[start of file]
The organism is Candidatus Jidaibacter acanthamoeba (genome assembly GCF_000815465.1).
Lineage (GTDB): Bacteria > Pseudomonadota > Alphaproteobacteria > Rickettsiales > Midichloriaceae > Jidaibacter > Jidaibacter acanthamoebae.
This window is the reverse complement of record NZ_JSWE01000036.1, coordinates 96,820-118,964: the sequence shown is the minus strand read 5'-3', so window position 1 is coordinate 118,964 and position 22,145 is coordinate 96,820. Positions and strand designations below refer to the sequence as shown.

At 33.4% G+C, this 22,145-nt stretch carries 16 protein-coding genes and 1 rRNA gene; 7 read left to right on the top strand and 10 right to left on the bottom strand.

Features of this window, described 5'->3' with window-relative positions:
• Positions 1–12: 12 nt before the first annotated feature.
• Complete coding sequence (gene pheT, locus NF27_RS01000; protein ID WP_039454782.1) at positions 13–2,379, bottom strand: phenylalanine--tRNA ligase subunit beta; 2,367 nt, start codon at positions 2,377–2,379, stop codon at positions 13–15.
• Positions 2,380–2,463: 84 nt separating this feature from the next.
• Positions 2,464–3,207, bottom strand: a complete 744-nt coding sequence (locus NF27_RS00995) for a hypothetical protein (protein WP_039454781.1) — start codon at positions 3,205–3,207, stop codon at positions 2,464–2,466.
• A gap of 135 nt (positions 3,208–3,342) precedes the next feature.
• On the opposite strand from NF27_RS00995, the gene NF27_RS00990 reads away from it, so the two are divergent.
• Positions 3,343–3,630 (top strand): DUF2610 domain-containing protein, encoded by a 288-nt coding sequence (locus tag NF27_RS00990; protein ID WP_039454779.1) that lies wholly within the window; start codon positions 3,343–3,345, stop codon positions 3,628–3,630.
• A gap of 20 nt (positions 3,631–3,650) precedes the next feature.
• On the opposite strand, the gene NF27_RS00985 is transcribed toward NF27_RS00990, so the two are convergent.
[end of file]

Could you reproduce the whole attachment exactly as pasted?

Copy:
The organism is Candidatus Jidaibacter acanthamoeba (genome assembly GCF_000815465.1).
Lineage (GTDB): Bacteria > Pseudomonadota > Alphaproteobacteria > Rickettsiales > Midichloriaceae > Jidaibacter > Jidaibacter acanthamoebae.
This window is the reverse complement of record NZ_JSWE01000036.1, coordinates 96,820-118,964: the sequence shown is the minus strand read 5'-3', so window position 1 is coordinate 118,964 and position 22,145 is coordinate 96,820. Positions and strand designations below refer to the sequence as shown.

At 33.4% G+C, this 22,145-nt stretch carries 16 protein-coding genes and 1 rRNA gene; 7 read left to right on the top strand and 10 right to left on the bottom strand.

Features of this window, described 5'->3' with window-relative positions:
• Positions 1–12: 12 nt before the first annotated feature.
• Complete coding sequence (gene pheT, locus NF27_RS01000; protein ID WP_039454782.1) at positions 13–2,379, bottom strand: phenylalanine--tRNA ligase subunit beta; 2,367 nt, start codon at positions 2,377–2,379, stop codon at positions 13–15.
• Positions 2,380–2,463: 84 nt separating this feature from the next.
• Positions 2,464–3,207, bottom strand: a complete 744-nt coding sequence (locus NF27_RS00995) for a hypothetical protein (protein WP_039454781.1) — start codon at positions 3,205–3,207, stop codon at positions 2,464–2,466.
• A gap of 135 nt (positions 3,208–3,342) precedes the next feature.
• On the opposite strand from NF27_RS00995, the gene NF27_RS00990 reads away from it, so the two are divergent.
• Positions 3,343–3,630 (top strand): DUF2610 domain-containing protein, encoded by a 288-nt coding sequence (locus tag NF27_RS00990; protein ID WP_039454779.1) that lies wholly within the window; start codon positions 3,343–3,345, stop codon positions 3,628–3,630.
• A gap of 20 nt (positions 3,631–3,650) precedes the next feature.
• On the opposite strand, the gene NF27_RS00985 is transcribed toward NF27_RS00990, so the two are convergent.